Soft Skills and Enterprise Skills

Within one to two weeks, systems, schools and communities across the country will engage with the media frenzy of examination results and ATARs.

Excellent HSC results (in New South Wales) are promoted by many as indicators of success and they often form part of a school or system’s marketing campaign. One of Catholic education’s leading data analysts, Dr John DeCourcy, continually reminds us that test scores are in fact, lagging indicators of success. We keep reading about the need for students to develop their ‘soft skills’, their ‘enterprise skills’ or their ’21st century skills’ so they can function in, and contribute towards a changing world. However, there will be very little heard or read about these skills  when HSC results and ATARs are released in a few weeks.

Education leaders are now challenged to bring soft skills and enterprise skills to prominence because they are leading indicators of success which will assist students to function in and contribute towards a rapidly changing world, not just in the future, but today!

The good news is that within NSW syllabus documents there are outcomes which directly relate to soft skills such as self-awareness, self-management, social awareness and relationships. Furthermore, there are enterprise skills such as communication, collaboration, critical thinking and creativity found within Key Learning Area (KLA) outcomes.  I acknowledge the measurement soft skills and enterprise skills is more difficult than identifying growth of literacy and numeracy or exam results. However, if we deepen parent, student and teacher understanding of how soft skills and enterprise skills develop over time, and what that looks like, together we will increasingly develop our ability to observe, reflect and critique the skills which are not easily measurable.

Although many soft skills are ‘hidden’ within a KLA outcomes approach as part of an ‘A to E’ reporting environment, the NSW syllabus documents are a great starting point. Further to this, the Australian Curriculum General Capabilities are also an excellent reference point.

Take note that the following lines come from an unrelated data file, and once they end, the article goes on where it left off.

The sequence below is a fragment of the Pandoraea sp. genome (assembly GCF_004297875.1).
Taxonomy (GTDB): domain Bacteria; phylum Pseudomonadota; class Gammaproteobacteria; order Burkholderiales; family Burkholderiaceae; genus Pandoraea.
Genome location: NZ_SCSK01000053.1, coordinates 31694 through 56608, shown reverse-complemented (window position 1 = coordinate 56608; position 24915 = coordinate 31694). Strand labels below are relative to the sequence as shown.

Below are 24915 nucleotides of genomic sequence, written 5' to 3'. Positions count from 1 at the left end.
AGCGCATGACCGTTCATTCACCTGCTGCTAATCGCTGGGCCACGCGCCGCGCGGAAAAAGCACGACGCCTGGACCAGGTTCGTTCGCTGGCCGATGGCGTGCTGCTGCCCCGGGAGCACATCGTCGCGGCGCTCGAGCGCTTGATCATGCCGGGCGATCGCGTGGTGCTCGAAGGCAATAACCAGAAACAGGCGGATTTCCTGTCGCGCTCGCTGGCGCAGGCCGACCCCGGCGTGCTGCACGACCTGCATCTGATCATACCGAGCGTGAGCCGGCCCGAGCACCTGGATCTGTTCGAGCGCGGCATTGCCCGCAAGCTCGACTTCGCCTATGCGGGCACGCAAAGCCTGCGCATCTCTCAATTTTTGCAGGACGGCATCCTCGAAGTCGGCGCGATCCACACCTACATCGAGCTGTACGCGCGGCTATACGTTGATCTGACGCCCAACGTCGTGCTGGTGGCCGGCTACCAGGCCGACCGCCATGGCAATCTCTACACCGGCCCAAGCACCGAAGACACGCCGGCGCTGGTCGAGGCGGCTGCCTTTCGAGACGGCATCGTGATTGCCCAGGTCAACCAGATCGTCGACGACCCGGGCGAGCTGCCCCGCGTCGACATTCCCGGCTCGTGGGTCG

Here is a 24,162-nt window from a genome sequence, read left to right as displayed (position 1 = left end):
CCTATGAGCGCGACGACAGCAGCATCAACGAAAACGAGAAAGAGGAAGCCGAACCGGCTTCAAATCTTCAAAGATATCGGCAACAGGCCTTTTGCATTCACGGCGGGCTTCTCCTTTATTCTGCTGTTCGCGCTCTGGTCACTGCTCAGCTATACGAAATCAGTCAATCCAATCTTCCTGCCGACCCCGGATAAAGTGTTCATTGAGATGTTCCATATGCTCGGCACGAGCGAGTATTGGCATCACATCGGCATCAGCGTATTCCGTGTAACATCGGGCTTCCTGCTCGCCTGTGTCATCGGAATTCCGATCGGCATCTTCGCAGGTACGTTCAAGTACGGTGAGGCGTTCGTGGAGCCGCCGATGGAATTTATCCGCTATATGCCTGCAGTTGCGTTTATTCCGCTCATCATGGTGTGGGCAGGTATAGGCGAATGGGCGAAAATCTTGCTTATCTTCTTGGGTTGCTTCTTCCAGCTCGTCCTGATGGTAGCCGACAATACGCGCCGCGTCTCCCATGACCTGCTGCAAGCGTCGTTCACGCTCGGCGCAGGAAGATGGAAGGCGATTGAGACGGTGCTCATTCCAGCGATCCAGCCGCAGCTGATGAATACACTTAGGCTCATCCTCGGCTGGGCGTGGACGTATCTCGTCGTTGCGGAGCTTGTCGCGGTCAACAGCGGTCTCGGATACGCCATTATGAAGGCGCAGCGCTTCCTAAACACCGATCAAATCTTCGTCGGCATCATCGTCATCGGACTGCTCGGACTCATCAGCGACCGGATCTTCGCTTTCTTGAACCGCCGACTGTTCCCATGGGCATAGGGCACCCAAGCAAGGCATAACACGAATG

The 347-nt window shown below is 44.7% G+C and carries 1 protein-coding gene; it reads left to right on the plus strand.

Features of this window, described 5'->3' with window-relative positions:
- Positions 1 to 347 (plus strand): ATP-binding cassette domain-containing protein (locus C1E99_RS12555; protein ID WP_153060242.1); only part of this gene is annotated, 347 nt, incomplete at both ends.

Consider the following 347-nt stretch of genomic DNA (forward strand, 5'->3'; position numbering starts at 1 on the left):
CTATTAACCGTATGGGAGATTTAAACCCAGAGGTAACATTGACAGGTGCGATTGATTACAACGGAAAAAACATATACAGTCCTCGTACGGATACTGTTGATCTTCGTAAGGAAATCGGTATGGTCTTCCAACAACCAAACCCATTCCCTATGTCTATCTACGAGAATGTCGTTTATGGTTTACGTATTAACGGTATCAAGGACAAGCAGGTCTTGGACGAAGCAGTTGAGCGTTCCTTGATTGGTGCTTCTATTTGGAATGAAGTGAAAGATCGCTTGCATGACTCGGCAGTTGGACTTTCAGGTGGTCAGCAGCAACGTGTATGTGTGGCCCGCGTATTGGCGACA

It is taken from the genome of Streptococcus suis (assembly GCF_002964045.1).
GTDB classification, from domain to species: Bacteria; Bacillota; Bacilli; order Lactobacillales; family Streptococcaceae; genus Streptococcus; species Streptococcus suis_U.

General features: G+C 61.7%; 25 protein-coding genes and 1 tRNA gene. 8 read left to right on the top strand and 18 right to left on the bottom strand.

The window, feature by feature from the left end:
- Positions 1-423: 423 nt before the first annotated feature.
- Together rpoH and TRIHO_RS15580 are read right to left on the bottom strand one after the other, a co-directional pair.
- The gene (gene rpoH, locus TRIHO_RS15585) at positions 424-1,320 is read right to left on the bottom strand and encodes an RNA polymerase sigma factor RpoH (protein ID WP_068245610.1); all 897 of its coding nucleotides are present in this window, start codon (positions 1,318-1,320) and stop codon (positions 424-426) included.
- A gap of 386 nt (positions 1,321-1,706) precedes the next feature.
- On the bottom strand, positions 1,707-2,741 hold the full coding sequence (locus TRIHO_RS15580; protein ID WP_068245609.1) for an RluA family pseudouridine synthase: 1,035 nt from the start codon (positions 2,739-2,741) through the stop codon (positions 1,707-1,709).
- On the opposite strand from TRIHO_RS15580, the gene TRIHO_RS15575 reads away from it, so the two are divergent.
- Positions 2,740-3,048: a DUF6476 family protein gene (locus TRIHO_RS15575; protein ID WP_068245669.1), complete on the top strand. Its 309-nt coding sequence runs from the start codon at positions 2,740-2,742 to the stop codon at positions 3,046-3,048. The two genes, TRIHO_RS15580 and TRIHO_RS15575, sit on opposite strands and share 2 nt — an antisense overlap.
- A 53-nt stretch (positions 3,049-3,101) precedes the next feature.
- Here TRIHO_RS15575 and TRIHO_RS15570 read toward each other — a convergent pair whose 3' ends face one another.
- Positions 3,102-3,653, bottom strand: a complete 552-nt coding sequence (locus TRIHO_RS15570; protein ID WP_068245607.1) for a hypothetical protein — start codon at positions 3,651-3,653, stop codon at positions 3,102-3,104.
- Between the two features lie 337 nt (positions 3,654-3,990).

general-capabilities
Australian Curriculum General Capabilities

Given that all seven domains support the development of soft skills and enterprise skills, there are three domains which are particularly relevant. They are:

  • Information and communication technology – using technology to access information, create products and solve problems.
  • Critical and creative thinking – learning how to think and find ways to approach problems.
  • Personal and social – recognising others’ emotions, supporting diversity and working together.

These domains are expressed through learning continuums. The Critical and Creative Thinking continuum, the Personal and Social continuum and the Information and Communication Technology continuum are excellent reference points for teachers, parents and students. Given the opportunity, I know students can rise to the challenge of finding evidence to demonstrate their progress along these continuums. Maybe that’s the problem, there are not enough policy makers and education leaders who trust students to drive and understand their own learning through self assessment and reflection.

It will be a watershed moment for schools and education systems when the prominence of soft skills and enterprise skills are as mainstream as KLA assessments and public test scores. Due to the disruptive changes to our world, some of which have already arrived, the focus will change, it has to! For the sake of our students, hopefully that time will arrive sooner rather than later.